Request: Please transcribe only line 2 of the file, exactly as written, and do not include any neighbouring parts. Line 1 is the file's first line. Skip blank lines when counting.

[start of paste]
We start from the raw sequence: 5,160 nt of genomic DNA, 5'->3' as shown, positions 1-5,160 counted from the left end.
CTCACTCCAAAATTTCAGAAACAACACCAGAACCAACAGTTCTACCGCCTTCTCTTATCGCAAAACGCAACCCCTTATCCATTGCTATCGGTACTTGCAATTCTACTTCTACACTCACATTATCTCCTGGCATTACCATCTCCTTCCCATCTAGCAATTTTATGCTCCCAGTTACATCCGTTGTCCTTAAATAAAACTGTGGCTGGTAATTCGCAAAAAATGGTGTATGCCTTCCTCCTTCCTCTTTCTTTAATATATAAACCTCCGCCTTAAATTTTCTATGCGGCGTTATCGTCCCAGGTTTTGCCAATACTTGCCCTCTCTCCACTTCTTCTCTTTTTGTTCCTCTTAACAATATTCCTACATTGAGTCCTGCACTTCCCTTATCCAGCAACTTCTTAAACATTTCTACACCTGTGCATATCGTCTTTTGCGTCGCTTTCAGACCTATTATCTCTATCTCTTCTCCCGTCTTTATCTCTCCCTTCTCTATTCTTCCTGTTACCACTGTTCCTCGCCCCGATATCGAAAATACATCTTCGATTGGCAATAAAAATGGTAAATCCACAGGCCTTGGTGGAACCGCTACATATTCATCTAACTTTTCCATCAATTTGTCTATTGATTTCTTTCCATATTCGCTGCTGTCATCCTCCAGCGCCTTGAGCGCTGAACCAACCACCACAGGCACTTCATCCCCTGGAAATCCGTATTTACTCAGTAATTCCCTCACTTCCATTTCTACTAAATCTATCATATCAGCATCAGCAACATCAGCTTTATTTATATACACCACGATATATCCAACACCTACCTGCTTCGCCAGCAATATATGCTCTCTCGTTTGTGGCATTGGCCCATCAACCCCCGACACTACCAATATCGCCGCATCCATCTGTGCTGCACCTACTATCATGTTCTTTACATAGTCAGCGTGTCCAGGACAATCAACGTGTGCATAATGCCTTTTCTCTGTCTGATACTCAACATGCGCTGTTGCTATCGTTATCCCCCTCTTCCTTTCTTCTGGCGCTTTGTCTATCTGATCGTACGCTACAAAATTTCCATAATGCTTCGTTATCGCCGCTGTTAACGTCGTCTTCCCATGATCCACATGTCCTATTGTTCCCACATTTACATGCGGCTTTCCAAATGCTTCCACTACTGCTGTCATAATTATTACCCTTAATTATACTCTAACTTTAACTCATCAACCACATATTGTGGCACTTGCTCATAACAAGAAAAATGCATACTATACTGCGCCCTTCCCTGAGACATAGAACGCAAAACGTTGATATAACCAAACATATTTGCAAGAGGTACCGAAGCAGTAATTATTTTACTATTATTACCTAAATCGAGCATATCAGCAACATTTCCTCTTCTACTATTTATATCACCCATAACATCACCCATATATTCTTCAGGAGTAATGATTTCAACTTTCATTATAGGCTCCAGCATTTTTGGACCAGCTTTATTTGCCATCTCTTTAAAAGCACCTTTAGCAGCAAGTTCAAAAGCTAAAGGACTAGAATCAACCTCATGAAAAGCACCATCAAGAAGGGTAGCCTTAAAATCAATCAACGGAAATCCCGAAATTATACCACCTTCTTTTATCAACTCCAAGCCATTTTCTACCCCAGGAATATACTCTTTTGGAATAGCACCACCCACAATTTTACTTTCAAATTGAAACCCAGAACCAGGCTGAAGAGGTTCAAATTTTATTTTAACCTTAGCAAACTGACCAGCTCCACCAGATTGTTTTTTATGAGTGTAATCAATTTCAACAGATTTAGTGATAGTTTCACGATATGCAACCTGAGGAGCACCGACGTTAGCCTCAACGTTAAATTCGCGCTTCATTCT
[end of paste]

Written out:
CTCACTCCAAAATTTCAGAAACAACACCAGAACCAACAGTTCTACCGCCTTCTCTTATCGCAAAACGCAACCCCTTATCCATTGCTATCGGTACTTGCAATTCTACTTCTACACTCACATTATCTCCTGGCATTACCATCTCCTTCCCATCTAGCAATTTTATGCTCCCAGTTACATCCGTTGTCCTTAAATAAAACTGTGGCTGGTAATTCGCAAAAAATGGTGTATGCCTTCCTCCTTCCTCTTTCTTTAATATATAAACCTCCGCCTTAAATTTTCTATGCGGCGTTATCGTCCCAGGTTTTGCCAATACTTGCCCTCTCTCCACTTCTTCTCTTTTTGTTCCTCTTAACAATATTCCTACATTGAGTCCTGCACTTCCCTTATCCAGCAACTTCTTAAACATTTCTACACCTGTGCATATCGTCTTTTGCGTCGCTTTCAGACCTATTATCTCTATCTCTTCTCCCGTCTTTATCTCTCCCTTCTCTATTCTTCCTGTTACCACTGTTCCTCGCCCCGATATCGAAAATACATCTTCGATTGGCAATAAAAATGGTAAATCCACAGGCCTTGGTGGAACCGCTACATATTCATCTAACTTTTCCATCAATTTGTCTATTGATTTCTTTCCATATTCGCTGCTGTCATCCTCCAGCGCCTTGAGCGCTGAACCAACCACCACAGGCACTTCATCCCCTGGAAATCCGTATTTACTCAGTAATTCCCTCACTTCCATTTCTACTAAATCTATCATATCAGCATCAGCAACATCAGCTTTATTTATATACACCACGATATATCCAACACCTACCTGCTTCGCCAGCAATATATGCTCTCTCGTTTGTGGCATTGGCCCATCAACCCCCGACACTACCAATATCGCCGCATCCATCTGTGCTGCACCTACTATCATGTTCTTTACATAGTCAGCGTGTCCAGGACAATCAACGTGTGCATAATGCCTTTTCTCTGTCTGATACTCAACATGCGCTGTTGCTATCGTTATCCCCCTCTTCCTTTCTTCTGGCGCTTTGTCTATCTGATCGTACGCTACAAAATTTCCATAATGCTTCGTTATCGCCGCTGTTAACGTCGTCTTCCCATGATCCACATGTCCTATTGTTCCCACATTTACATGCGGCTTTCCAAATGCTTCCACTACTGCTGTCATAATTATTACCCTTAATTATACTCTAACTTTAACTCATCAACCACATATTGTGGCACTTGCTCATAACAAGAAAAATGCATACTATACTGCGCCCTTCCCTGAGACATAGAACGCAAAACGTTGATATAACCAAACATATTTGCAAGAGGTACCGAAGCAGTAATTATTTTACTATTATTACCTAAATCGAGCATATCAGCAACATTTCCTCTTCTACTATTTATATCACCCATAACATCACCCATATATTCTTCAGGAGTAATGATTTCAACTTTCATTATAGGCTCCAGCATTTTTGGACCAGCTTTATTTGCCATCTCTTTAAAAGCACCTTTAGCAGCAAGTTCAAAAGCTAAAGGACTAGAATCAACCTCATGAAAAGCACCATCAAGAAGGGTAGCCTTAAAATCAATCAACGGAAATCCCGAAATTATACCACCTTCTTTTATCAACTCCAAGCCATTTTCTACCCCAGGAATATACTCTTTTGGAATAGCACCACCCACAATTTTACTTTCAAATTGAAACCCAGAACCAGGCTGAAGAGGTTCAAATTTTATTTTAACCTTAGCAAACTGACCAGCTCCACCAGATTGTTTTTTATGAGTGTAATCAATTTCAACAGATTTAGTGATAGTTTCACGATATGCAACCTGAGGAGCACCGACGTTAGCCTCAACGTTAAATTCGCGCTTCATTCT